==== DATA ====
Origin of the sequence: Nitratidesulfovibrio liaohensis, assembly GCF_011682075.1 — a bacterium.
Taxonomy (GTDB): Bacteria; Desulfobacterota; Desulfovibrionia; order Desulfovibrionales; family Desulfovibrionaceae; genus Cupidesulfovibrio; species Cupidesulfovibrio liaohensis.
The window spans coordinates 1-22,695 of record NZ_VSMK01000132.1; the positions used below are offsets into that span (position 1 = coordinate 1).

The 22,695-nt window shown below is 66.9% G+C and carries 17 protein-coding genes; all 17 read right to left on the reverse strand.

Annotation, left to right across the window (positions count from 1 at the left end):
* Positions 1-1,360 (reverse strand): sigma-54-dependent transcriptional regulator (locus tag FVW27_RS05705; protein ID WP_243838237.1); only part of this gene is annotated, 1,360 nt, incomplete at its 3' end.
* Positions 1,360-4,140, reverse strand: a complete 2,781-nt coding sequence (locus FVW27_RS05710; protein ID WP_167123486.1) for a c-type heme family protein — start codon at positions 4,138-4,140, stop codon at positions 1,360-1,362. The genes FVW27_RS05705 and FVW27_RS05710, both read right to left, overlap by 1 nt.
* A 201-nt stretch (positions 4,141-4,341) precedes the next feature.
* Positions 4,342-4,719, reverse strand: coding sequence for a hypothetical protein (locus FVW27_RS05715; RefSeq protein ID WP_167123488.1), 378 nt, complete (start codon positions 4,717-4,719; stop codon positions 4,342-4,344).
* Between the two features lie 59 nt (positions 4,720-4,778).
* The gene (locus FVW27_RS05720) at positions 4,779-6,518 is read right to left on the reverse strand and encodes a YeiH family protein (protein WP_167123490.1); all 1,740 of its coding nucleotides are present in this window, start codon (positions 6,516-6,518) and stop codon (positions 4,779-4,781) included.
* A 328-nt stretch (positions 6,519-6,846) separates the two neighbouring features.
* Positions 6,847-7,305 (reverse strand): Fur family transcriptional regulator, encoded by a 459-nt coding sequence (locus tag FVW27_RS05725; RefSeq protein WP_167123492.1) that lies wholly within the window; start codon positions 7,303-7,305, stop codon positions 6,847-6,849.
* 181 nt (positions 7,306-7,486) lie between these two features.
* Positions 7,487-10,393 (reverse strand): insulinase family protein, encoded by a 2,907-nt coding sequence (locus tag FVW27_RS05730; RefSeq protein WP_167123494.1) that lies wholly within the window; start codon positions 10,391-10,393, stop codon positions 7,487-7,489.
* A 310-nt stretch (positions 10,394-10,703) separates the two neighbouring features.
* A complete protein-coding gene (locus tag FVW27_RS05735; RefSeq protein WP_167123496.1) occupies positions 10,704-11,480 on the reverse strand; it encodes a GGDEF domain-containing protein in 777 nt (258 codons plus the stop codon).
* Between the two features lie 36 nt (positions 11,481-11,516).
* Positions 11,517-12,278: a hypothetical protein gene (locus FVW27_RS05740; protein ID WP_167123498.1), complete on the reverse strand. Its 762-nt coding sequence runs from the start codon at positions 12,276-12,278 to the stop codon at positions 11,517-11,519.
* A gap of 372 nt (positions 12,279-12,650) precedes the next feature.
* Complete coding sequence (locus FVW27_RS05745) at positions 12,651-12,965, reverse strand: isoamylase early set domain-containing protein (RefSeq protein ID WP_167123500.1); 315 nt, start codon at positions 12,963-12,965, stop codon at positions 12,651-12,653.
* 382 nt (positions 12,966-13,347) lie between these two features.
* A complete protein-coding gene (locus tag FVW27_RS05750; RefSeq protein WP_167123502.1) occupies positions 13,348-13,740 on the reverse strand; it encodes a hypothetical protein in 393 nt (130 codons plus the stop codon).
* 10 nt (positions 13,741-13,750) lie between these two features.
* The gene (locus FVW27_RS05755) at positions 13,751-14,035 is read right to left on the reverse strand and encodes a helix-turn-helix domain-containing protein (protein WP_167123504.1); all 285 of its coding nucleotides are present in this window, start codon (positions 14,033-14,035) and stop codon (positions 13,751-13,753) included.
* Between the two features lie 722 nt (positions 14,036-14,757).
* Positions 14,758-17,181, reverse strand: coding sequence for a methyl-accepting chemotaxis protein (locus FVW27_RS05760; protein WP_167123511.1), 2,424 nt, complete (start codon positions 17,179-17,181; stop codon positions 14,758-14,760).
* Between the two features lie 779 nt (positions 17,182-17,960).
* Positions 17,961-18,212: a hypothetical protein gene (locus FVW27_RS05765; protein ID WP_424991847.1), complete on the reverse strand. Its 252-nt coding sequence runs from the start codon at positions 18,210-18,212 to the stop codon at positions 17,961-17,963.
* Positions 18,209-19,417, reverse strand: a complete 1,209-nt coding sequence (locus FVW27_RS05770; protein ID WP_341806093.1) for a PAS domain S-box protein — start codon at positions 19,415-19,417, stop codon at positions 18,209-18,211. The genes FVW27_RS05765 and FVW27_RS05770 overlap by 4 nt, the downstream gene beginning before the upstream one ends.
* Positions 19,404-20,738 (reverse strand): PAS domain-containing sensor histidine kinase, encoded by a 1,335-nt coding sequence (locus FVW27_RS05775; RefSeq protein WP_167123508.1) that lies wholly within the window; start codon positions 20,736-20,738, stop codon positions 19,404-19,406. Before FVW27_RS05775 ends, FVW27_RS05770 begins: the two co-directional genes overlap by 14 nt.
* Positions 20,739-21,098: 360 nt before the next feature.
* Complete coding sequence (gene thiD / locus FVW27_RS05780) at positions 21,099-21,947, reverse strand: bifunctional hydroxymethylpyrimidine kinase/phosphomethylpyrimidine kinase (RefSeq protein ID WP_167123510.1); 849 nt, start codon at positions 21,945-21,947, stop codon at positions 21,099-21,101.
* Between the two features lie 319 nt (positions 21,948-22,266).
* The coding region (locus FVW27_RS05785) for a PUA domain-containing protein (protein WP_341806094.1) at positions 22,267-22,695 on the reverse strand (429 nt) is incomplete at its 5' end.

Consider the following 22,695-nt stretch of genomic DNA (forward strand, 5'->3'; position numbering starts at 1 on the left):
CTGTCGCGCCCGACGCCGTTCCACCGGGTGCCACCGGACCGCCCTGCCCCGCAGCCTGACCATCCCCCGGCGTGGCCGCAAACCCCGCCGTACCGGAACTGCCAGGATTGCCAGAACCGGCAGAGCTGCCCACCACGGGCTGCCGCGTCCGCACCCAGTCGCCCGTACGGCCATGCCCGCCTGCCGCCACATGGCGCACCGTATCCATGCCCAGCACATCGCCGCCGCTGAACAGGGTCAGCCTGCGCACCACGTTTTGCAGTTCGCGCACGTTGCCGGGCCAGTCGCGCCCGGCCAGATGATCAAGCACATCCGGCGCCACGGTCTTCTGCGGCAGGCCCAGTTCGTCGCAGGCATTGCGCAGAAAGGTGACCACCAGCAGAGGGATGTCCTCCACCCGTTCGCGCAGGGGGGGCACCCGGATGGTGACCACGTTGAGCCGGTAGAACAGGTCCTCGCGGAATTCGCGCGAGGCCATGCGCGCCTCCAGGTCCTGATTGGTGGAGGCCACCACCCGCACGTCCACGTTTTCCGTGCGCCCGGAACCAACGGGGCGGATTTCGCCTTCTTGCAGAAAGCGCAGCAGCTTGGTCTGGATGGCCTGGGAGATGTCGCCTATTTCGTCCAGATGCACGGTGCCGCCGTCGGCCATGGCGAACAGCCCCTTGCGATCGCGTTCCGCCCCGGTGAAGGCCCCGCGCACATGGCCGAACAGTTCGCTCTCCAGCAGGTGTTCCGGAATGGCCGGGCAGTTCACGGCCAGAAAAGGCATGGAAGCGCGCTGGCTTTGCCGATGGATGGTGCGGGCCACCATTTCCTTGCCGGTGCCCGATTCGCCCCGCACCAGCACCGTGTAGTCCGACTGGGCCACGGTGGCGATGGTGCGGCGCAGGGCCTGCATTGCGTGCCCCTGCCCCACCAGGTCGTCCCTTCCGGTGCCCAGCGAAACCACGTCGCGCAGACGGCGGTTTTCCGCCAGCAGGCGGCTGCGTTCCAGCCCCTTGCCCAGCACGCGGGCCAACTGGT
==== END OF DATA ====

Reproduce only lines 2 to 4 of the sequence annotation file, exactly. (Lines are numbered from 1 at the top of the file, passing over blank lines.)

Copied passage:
Taxonomy (GTDB): Bacteria; Desulfobacterota; Desulfovibrionia; order Desulfovibrionales; family Desulfovibrionaceae; genus Cupidesulfovibrio; species Cupidesulfovibrio liaohensis.
The window spans coordinates 1-22,695 of record NZ_VSMK01000132.1; the positions used below are offsets into that span (position 1 = coordinate 1).

The 22,695-nt window shown below is 66.9% G+C and carries 17 protein-coding genes; all 17 read right to left on the reverse strand.